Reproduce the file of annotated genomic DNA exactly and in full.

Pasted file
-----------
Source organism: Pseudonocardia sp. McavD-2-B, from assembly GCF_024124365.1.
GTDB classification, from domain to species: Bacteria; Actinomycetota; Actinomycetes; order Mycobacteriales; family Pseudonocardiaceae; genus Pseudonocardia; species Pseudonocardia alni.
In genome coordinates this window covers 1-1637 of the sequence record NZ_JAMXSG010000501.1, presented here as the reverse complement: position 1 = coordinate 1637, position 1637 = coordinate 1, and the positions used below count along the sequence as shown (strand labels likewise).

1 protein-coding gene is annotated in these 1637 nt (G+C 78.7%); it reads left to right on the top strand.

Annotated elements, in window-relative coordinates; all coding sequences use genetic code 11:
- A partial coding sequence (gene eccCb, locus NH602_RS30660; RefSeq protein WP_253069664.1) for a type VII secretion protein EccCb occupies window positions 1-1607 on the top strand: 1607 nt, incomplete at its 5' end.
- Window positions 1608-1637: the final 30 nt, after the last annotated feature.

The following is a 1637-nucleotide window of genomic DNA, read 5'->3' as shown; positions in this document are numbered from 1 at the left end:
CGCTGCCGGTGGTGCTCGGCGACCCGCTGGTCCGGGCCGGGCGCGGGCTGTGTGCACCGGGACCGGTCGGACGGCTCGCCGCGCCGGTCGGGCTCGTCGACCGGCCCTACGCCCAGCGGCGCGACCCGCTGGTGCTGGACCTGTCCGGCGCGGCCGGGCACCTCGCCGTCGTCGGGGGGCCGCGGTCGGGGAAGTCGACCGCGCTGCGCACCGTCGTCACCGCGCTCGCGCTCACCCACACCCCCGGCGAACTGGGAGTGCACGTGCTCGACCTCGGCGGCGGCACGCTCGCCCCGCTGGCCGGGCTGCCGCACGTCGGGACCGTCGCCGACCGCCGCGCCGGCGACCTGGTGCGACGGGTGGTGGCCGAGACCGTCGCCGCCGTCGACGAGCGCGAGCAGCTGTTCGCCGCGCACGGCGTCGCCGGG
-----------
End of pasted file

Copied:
Source organism: Pseudonocardia sp. McavD-2-B, from assembly GCF_024124365.1.
GTDB classification, from domain to species: Bacteria; Actinomycetota; Actinomycetes; order Mycobacteriales; family Pseudonocardiaceae; genus Pseudonocardia; species Pseudonocardia alni.
In genome coordinates this window covers 1-1637 of the sequence record NZ_JAMXSG010000501.1, presented here as the reverse complement: position 1 = coordinate 1637, position 1637 = coordinate 1, and the positions used below count along the sequence as shown (strand labels likewise).

1 protein-coding gene is annotated in these 1637 nt (G+C 78.7%); it reads left to right on the top strand.

Annotated elements, in window-relative coordinates; all coding sequences use genetic code 11:
- A partial coding sequence (gene eccCb, locus NH602_RS30660; RefSeq protein WP_253069664.1) for a type VII secretion protein EccCb occupies window positions 1-1607 on the top strand: 1607 nt, incomplete at its 5' end.
- Window positions 1608-1637: the final 30 nt, after the last annotated feature.

The following is a 1637-nucleotide window of genomic DNA, read 5'->3' as shown; positions in this document are numbered from 1 at the left end:
CGCTGCCGGTGGTGCTCGGCGACCCGCTGGTCCGGGCCGGGCGCGGGCTGTGTGCACCGGGACCGGTCGGACGGCTCGCCGCGCCGGTCGGGCTCGTCGACCGGCCCTACGCCCAGCGGCGCGACCCGCTGGTGCTGGACCTGTCCGGCGCGGCCGGGCACCTCGCCGTCGTCGGGGGGCCGCGGTCGGGGAAGTCGACCGCGCTGCGCACCGTCGTCACCGCGCTCGCGCTCACCCACACCCCCGGCGAACTGGGAGTGCACGTGCTCGACCTCGGCGGCGGCACGCTCGCCCCGCTGGCCGGGCTGCCGCACGTCGGGACCGTCGCCGACCGCCGCGCCGGCGACCTGGTGCGACGGGTGGTGGCCGAGACCGTCGCCGCCGTCGACGAGCGCGAGCAGCTGTTCGCCGCGCACGGCGTCGCCGGG